Tag Archives: Agate changes
Los Angeles Times reader representative Deirdre Edgar writes about changes made to the paper recently in the wake of reader complaints.
Edgar writes, “Cuts to the Daily Market Roundup in the Business section have drawn a number of calls and e-mails as well. One specific source of puzzlement was the elimination of the British pound in the foreign currencies list.
“Claudia Albert called to say, ‘In your new Business section, I’m not sure why you don’t think the British pound is important in the currencies.’
“And Sara Lafare wrote, ‘How can you possibly have a section on currencies and leave out pound sterling?? Only one of the most important currencies in the world. (I’m not British.)’
“That omission is being fixed, and the pound will again be listed starting Friday.”
Read more here.
The Albany Times Union in upstate New York said Friday that it has updated its financial data in its business section, with expanded currency exchange rates, additional commodities prices and a summary of the best and worst performing local company stocks
A brief in the paper states, “Called ‘Markets at a Glance,’ the new presentation will run atop the second business page Tuesdays through Saturday and will include silver, natural gas and crude oil prices.
“A new daily feature tracking how much $1,000 invested in a local stock one year ago would be worth today has been added. The listing will also show how various industries have performed over the past year.
“Treasury bond, note and bill activity, which had previously been in the stocks package, will now be in the daily story that reports on Wall Street activity. The performance of the S&P 500 index has been added to the summary of market activity every day on the front of the business news section, replacing Treasury bond, gold, and dollar-euro data.”
Read more here.
Hal Morris, writing on his Grumpy Editor blog, is happy that The Wall Street Journal has brought back the regular dividends table to its Money & Investing section.
Morris writes, “The WSJ abandoned regular dividends in print months ago, spotlighting only changes, including reduced, increased, initial, irregular, special and foreign.
Since then — while more convenient to open up the Journal and check the dividends table — readers/investors had to search the Web to see dividend action of companies with unchanged payouts.
“Important to investors: knowledge of record and payable dates, even with regular dividends.
“With the reinstatement of regular payouts, The WSJ still headlines the table Dividend Changes rather than Dividend Digest or such. Also, the Money & Investing front page index box continues to omit reference to the dividends table in that section.”
Read more here.
TALKING BIZ NEWS EXCLUSIVE
The publisher and owner of the Arkansas Democrat-Gazette said Monday that the paper has no plans to cut its printed stock listings, despite the fact that virtually every metro newspaper in the country has done so and put stock listings online.
“Maybe some day,” said Walter E. Hussman Jr., speaking to an “Economics Reporting” class at the University of North Carolina. “But given the current economy, I don’t want to do anything to make someone cancel their subscription.”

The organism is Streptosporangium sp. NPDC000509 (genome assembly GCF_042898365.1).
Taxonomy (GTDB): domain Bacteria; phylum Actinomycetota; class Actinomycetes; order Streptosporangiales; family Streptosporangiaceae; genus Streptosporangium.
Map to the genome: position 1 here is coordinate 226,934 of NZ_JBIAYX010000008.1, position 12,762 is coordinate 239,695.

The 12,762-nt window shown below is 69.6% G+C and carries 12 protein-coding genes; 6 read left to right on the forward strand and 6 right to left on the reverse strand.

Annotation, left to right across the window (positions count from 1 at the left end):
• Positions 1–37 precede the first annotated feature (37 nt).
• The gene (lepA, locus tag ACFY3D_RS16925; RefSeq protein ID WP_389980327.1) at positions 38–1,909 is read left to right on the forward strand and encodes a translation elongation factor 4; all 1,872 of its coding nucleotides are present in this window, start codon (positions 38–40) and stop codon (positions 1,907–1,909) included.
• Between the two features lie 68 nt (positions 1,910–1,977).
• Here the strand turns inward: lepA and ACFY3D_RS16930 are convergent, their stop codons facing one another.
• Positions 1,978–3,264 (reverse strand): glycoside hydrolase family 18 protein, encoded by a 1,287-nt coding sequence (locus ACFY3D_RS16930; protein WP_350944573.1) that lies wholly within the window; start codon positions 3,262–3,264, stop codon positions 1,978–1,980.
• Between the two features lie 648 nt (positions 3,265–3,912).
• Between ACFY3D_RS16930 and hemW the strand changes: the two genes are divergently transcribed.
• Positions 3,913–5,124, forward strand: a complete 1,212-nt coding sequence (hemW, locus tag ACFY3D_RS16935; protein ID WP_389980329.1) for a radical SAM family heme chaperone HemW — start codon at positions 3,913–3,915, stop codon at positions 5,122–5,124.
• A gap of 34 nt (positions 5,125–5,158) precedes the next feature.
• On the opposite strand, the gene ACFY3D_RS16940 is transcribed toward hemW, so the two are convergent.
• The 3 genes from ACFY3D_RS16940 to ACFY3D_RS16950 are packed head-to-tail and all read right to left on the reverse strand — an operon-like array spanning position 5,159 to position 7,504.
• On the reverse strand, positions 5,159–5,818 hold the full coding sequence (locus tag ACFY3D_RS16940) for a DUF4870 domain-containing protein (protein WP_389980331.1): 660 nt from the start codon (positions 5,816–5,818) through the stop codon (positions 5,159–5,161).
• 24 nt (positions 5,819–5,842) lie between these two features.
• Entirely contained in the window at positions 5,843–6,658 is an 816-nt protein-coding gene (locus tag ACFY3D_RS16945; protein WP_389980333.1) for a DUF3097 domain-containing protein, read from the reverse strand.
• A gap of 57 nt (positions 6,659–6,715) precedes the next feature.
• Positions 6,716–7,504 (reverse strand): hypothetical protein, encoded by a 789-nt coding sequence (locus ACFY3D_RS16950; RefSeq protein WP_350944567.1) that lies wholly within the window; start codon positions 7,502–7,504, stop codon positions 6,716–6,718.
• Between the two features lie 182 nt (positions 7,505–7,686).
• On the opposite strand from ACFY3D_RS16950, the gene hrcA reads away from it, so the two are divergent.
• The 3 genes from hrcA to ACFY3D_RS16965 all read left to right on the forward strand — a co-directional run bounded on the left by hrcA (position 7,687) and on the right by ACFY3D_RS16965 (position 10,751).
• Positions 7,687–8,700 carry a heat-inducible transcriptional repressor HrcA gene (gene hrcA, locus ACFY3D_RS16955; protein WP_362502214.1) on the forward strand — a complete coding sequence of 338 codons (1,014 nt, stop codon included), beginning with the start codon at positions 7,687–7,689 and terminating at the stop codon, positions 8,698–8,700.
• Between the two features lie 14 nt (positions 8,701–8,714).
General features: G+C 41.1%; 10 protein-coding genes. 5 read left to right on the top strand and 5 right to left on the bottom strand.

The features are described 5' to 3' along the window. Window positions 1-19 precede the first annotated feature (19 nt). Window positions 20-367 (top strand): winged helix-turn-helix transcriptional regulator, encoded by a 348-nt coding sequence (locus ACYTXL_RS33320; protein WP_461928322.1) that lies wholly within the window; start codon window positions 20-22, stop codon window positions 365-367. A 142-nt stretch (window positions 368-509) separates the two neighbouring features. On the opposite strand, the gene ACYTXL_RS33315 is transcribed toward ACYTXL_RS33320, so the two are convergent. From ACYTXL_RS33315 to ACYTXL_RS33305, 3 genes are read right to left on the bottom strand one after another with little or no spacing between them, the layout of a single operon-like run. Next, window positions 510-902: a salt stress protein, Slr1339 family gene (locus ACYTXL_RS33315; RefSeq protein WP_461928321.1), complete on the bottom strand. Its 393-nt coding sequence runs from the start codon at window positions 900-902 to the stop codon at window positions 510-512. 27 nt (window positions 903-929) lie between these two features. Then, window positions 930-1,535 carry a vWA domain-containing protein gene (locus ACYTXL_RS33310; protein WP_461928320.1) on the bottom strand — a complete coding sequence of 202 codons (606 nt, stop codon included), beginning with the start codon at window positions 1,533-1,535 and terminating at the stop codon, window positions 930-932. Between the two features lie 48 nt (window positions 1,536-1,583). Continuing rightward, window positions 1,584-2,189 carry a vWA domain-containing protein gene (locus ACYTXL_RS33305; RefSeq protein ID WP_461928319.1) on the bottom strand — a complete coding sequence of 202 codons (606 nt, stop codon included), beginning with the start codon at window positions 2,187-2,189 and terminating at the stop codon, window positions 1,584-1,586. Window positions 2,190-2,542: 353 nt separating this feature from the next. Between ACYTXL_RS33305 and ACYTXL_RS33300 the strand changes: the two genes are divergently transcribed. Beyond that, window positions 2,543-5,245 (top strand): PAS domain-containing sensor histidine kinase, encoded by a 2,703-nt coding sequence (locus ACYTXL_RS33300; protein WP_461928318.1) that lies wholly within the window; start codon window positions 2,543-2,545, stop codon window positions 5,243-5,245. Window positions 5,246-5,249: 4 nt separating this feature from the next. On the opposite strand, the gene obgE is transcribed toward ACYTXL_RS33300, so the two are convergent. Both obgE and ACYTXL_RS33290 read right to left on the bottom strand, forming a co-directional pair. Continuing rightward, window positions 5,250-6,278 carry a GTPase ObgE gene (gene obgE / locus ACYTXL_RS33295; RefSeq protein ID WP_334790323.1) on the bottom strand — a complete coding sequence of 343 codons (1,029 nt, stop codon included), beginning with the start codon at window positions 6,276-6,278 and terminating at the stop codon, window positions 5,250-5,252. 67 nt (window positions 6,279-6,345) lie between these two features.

Hussman also said there were no plans to cut the printed stock listings at the Chattanooga Times Free Press, which he also owns.
“There are still people who don’t go online every day,” said Hussman. “There are still people who want to get their stocks in the daily paper. In some markets, the printed stocks still have an avid interest.”
Hussman noted that the Little Rock paper publishes more stock listings daily than The Wall Street Journal, which he lauded during his talk for its increased coverage and its charging for access to its online content. The Little Rock paper also charges for content access online.
“I subscribe to the printed edition of The Journal, and I subscibe to the online edition,” said Hussman. “The Journal is one of the few papers that has improved its coverage and expanded its coverage.”
DISCLOSURE: I hold the Walter E. Hussman Sr. Distinguished Scholar in business journalism position at the University of North Carolina at Chapel Hill. It was funded by Hussman Jr. to honor his father.
The Pottstown Mercury newspaper in Pennsylvania is cutting back on its stock listings during the week. Editor Nancy March writes, “We are scaling our stocks listings to an abbreviated format with graphics reporting to allow more columns of local Business news.”
The Oshkosh Northwestern is folding its business section into its sports section. Managing editor James Fitzhenry writes, “There is no less room for sports or business, we just distributed the space differently. Rest assured that Streetwise is still walking the business beat and sharing his unique take and tastes on the town, just in a different storefront.”
Katherine Fiorile,Â leaves her job asÂ the associate producer for â€œOpening Bell â€ and â€œCountdown to the Closing Bell,â€ on the Fox Business Network in New York.
Martin Wolk, the executive business editor of MSNBC.com, writes Monday about the Web sites new stock page.
Wolk writes, “To be quite honest, this change is long overdue. Msnbc.com users depend on us for the latest business news and deserve an easy way to track and research companies and investment ideas. With this new feature we take a major step toward a more complete integration of news and stock information.